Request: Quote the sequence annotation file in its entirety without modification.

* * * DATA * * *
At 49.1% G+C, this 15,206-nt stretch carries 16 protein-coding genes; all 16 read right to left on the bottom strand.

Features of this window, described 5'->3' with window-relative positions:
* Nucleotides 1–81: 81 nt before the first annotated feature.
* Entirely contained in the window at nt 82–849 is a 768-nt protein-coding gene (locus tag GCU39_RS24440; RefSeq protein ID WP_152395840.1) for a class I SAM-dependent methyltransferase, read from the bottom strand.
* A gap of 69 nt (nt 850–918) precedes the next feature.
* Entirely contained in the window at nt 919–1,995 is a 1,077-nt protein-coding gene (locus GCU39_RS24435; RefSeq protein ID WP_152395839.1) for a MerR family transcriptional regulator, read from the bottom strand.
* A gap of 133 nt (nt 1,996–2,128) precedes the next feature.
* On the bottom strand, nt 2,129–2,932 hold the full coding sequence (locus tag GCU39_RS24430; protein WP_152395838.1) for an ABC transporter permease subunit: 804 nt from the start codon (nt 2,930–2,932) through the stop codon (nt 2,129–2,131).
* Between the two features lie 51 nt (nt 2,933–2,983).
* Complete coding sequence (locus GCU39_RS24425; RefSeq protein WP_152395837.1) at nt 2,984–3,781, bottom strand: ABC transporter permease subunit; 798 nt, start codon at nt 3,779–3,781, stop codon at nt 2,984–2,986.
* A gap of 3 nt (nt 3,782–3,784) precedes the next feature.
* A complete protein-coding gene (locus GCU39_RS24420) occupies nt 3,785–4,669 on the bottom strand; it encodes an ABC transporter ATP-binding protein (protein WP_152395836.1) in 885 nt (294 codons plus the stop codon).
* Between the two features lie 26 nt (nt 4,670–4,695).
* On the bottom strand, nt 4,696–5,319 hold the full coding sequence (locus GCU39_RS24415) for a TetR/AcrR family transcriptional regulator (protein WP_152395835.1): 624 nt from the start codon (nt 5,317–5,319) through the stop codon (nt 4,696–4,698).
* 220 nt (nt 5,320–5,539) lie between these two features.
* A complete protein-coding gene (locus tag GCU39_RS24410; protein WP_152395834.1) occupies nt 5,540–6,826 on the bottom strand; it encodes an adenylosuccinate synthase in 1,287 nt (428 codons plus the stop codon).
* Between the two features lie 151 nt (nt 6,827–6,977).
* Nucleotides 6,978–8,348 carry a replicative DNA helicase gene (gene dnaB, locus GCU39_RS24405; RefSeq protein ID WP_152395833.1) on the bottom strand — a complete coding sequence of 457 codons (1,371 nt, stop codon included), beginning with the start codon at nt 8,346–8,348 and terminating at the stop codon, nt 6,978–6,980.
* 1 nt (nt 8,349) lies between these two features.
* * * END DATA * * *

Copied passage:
At 49.1% G+C, this 15,206-nt stretch carries 16 protein-coding genes; all 16 read right to left on the bottom strand.

Features of this window, described 5'->3' with window-relative positions:
* Nucleotides 1–81: 81 nt before the first annotated feature.
* Entirely contained in the window at nt 82–849 is a 768-nt protein-coding gene (locus tag GCU39_RS24440; RefSeq protein ID WP_152395840.1) for a class I SAM-dependent methyltransferase, read from the bottom strand.
* A gap of 69 nt (nt 850–918) precedes the next feature.
* Entirely contained in the window at nt 919–1,995 is a 1,077-nt protein-coding gene (locus GCU39_RS24435; RefSeq protein ID WP_152395839.1) for a MerR family transcriptional regulator, read from the bottom strand.
* A gap of 133 nt (nt 1,996–2,128) precedes the next feature.
* On the bottom strand, nt 2,129–2,932 hold the full coding sequence (locus tag GCU39_RS24430; protein WP_152395838.1) for an ABC transporter permease subunit: 804 nt from the start codon (nt 2,930–2,932) through the stop codon (nt 2,129–2,131).
* Between the two features lie 51 nt (nt 2,933–2,983).
* Complete coding sequence (locus GCU39_RS24425; RefSeq protein WP_152395837.1) at nt 2,984–3,781, bottom strand: ABC transporter permease subunit; 798 nt, start codon at nt 3,779–3,781, stop codon at nt 2,984–2,986.
* A gap of 3 nt (nt 3,782–3,784) precedes the next feature.
* A complete protein-coding gene (locus GCU39_RS24420) occupies nt 3,785–4,669 on the bottom strand; it encodes an ABC transporter ATP-binding protein (protein WP_152395836.1) in 885 nt (294 codons plus the stop codon).
* Between the two features lie 26 nt (nt 4,670–4,695).
* On the bottom strand, nt 4,696–5,319 hold the full coding sequence (locus GCU39_RS24415) for a TetR/AcrR family transcriptional regulator (protein WP_152395835.1): 624 nt from the start codon (nt 5,317–5,319) through the stop codon (nt 4,696–4,698).
* 220 nt (nt 5,320–5,539) lie between these two features.
* A complete protein-coding gene (locus tag GCU39_RS24410; protein WP_152395834.1) occupies nt 5,540–6,826 on the bottom strand; it encodes an adenylosuccinate synthase in 1,287 nt (428 codons plus the stop codon).
* Between the two features lie 151 nt (nt 6,827–6,977).
* Nucleotides 6,978–8,348 carry a replicative DNA helicase gene (gene dnaB, locus GCU39_RS24405; RefSeq protein ID WP_152395833.1) on the bottom strand — a complete coding sequence of 457 codons (1,371 nt, stop codon included), beginning with the start codon at nt 8,346–8,348 and terminating at the stop codon, nt 6,978–6,980.
* 1 nt (nt 8,349) lies between these two features.